If you’ve ever used a customer support livechat service, you’ve probably experienced that vague, sneaking suspicion that the “person” you’re chatting with might actually be a robot.Like the endearingly stiff robots we’ve seen in countless movies — tragic, pitiful machines tortured by their painfully restricted emotional range, futilely hoping to attain a greater degree of humanity — chatbots often sound human, but not quite. It’s the online equivalent of the “Uncanny Valley,” a mysterious region nestled somewhere between the natural and the synthetic that offers a disturbing glimpse at how humans are making machines that could eventually supplant humans, if only their designers could somehow make their robotic creations less nightmarish. Chatbots have become extraordinarily popular in recent years largely due to dramatic advancements in machine learning and other underlying technologies such as natural language processing.Despite these considerable limitations, chatbots are becoming increasingly sophisticated, responsive, and more “natural.”Put another way, they’re becoming more human.Now that we’ve established what chatbots are and how they work, let’s get to the examples.Some chatbots offer a remarkably authentic conversational experience, in which it’s very difficult to determine whether the agent is a bot or a human being.Others are much easier to spot (much like the T-600 series of murderous robots in the popular sci-fi action movies): Although chatbot technology is distinctly different from natural language processing technology, the former can only really advance as quickly as the latter; without continued developments in NLP, chatbots remain at the mercy of algorithms’ current ability to detect the subtle nuances in both written and spoken dialogue.Today, chatbots are used most commonly in the customer service space, assuming roles traditionally performed by living, breathing human beings such as Tier-1 support operatives and customer satisfaction reps.Conversational agents are becoming much more common partly due to the fact that barriers to entry in creating chatbots (i.e.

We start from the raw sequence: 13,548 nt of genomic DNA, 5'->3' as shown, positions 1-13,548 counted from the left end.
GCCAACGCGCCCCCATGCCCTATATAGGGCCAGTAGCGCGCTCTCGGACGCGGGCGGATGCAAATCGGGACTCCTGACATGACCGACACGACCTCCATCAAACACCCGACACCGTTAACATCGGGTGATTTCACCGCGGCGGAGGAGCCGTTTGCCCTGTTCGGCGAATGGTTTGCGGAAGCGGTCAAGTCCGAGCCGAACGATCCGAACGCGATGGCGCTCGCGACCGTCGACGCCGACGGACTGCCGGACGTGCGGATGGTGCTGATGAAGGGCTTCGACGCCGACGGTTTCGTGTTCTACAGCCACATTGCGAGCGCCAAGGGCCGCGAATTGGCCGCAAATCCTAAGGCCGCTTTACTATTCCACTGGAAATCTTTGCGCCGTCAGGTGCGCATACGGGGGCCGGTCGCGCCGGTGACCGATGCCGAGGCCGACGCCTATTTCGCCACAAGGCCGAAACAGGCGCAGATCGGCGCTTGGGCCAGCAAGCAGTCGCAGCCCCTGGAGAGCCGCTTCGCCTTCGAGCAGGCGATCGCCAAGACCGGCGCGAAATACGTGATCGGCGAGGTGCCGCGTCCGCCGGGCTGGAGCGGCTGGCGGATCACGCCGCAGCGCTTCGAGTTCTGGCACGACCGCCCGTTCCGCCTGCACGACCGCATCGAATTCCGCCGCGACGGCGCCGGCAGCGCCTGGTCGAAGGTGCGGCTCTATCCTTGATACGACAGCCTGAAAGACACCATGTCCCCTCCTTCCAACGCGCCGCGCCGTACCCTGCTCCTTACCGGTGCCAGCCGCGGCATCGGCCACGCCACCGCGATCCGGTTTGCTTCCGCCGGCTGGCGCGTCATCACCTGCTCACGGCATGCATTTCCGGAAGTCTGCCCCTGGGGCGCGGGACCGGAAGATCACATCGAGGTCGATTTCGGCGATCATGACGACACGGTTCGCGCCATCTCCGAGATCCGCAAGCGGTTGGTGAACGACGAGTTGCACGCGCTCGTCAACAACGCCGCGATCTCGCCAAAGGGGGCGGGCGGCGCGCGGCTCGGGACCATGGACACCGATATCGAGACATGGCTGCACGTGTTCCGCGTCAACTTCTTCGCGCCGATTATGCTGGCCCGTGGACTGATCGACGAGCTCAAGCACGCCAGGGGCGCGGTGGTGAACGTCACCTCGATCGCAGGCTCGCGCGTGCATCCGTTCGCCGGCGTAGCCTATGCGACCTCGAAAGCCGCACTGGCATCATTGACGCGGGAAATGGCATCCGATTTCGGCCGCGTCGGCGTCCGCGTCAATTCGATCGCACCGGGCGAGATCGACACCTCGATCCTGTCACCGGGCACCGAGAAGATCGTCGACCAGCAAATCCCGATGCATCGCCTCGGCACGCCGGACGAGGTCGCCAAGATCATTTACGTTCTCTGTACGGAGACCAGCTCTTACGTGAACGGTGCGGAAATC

Although director James Gunn’s 2016 was pretty bad (even casting Kurt Russell couldn’t save it), Chris Pratt’s portrayal of space-pirate-turned-intergalactic-hero Star-Lord was spot on — and Marvel’s chatbot that lets comic-book geeks talk to Star-Lord himself is also pretty decent.
Unfortunately, my mom can’t really engage in meaningful conversations anymore, but many people suffering with dementia retain much of their conversational abilities as their illness progresses.
However, the shame and frustration that many dementia sufferers experience often make routine, everyday talks with even close family members challenging.
As such, the chatbot aims to identify deviations in conversational branches that may indicate a problem with immediate recollection — quite an ambitious technical challenge for an NLP-based system.
In addition, since the chatbot is a cloud-based solution, physicians and family members can review communication logs taken from the bot to identify potential degradation of memory function and communicative obstacles that could signify deterioration of the patient’s condition.